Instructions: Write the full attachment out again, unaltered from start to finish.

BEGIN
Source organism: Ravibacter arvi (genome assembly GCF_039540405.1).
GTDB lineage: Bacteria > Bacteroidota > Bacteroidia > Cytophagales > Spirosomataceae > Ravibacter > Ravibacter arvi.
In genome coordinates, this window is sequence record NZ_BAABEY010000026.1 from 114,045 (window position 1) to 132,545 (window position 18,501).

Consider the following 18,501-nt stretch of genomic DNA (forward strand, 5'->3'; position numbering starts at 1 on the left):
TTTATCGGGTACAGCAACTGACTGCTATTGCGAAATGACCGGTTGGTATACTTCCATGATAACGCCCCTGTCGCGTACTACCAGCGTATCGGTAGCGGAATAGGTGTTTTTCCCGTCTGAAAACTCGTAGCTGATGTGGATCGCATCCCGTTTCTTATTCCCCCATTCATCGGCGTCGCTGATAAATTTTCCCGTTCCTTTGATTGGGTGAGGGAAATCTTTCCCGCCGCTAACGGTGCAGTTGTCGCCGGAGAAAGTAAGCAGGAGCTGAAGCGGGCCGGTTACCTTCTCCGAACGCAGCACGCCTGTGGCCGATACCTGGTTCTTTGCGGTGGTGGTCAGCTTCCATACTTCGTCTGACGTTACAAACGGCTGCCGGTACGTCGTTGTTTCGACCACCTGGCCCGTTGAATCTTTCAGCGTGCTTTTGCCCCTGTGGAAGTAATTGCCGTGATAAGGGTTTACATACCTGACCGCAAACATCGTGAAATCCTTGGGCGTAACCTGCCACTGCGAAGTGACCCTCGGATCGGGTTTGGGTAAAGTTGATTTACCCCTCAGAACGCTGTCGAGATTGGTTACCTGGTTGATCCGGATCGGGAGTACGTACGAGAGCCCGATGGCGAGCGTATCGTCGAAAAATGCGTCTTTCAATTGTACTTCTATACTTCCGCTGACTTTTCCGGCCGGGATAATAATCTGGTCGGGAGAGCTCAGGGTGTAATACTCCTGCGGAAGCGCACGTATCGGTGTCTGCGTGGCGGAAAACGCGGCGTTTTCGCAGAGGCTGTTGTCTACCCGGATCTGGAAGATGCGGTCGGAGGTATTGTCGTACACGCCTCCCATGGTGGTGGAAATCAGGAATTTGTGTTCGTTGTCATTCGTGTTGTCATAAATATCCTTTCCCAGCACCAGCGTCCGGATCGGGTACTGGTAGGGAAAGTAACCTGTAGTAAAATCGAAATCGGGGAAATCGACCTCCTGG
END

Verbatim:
Source organism: Ravibacter arvi (genome assembly GCF_039540405.1).
GTDB lineage: Bacteria > Bacteroidota > Bacteroidia > Cytophagales > Spirosomataceae > Ravibacter > Ravibacter arvi.
In genome coordinates, this window is sequence record NZ_BAABEY010000026.1 from 114,045 (window position 1) to 132,545 (window position 18,501).

Consider the following 18,501-nt stretch of genomic DNA (forward strand, 5'->3'; position numbering starts at 1 on the left):
TTTATCGGGTACAGCAACTGACTGCTATTGCGAAATGACCGGTTGGTATACTTCCATGATAACGCCCCTGTCGCGTACTACCAGCGTATCGGTAGCGGAATAGGTGTTTTTCCCGTCTGAAAACTCGTAGCTGATGTGGATCGCATCCCGTTTCTTATTCCCCCATTCATCGGCGTCGCTGATAAATTTTCCCGTTCCTTTGATTGGGTGAGGGAAATCTTTCCCGCCGCTAACGGTGCAGTTGTCGCCGGAGAAAGTAAGCAGGAGCTGAAGCGGGCCGGTTACCTTCTCCGAACGCAGCACGCCTGTGGCCGATACCTGGTTCTTTGCGGTGGTGGTCAGCTTCCATACTTCGTCTGACGTTACAAACGGCTGCCGGTACGTCGTTGTTTCGACCACCTGGCCCGTTGAATCTTTCAGCGTGCTTTTGCCCCTGTGGAAGTAATTGCCGTGATAAGGGTTTACATACCTGACCGCAAACATCGTGAAATCCTTGGGCGTAACCTGCCACTGCGAAGTGACCCTCGGATCGGGTTTGGGTAAAGTTGATTTACCCCTCAGAACGCTGTCGAGATTGGTTACCTGGTTGATCCGGATCGGGAGTACGTACGAGAGCCCGATGGCGAGCGTATCGTCGAAAAATGCGTCTTTCAATTGTACTTCTATACTTCCGCTGACTTTTCCGGCCGGGATAATAATCTGGTCGGGAGAGCTCAGGGTGTAATACTCCTGCGGAAGCGCACGTATCGGTGTCTGCGTGGCGGAAAACGCGGCGTTTTCGCAGAGGCTGTTGTCTACCCGGATCTGGAAGATGCGGTCGGAGGTATTGTCGTACACGCCTCCCATGGTGGTGGAAATCAGGAATTTGTGTTCGTTGTCATTCGTGTTGTCATAAATATCCTTTCCCAGCACCAGCGTCCGGATCGGGTACTGGTAGGGAAAGTAACCTGTAGTAAAATCGAAATCGGGGAAATCGACCTCCTGG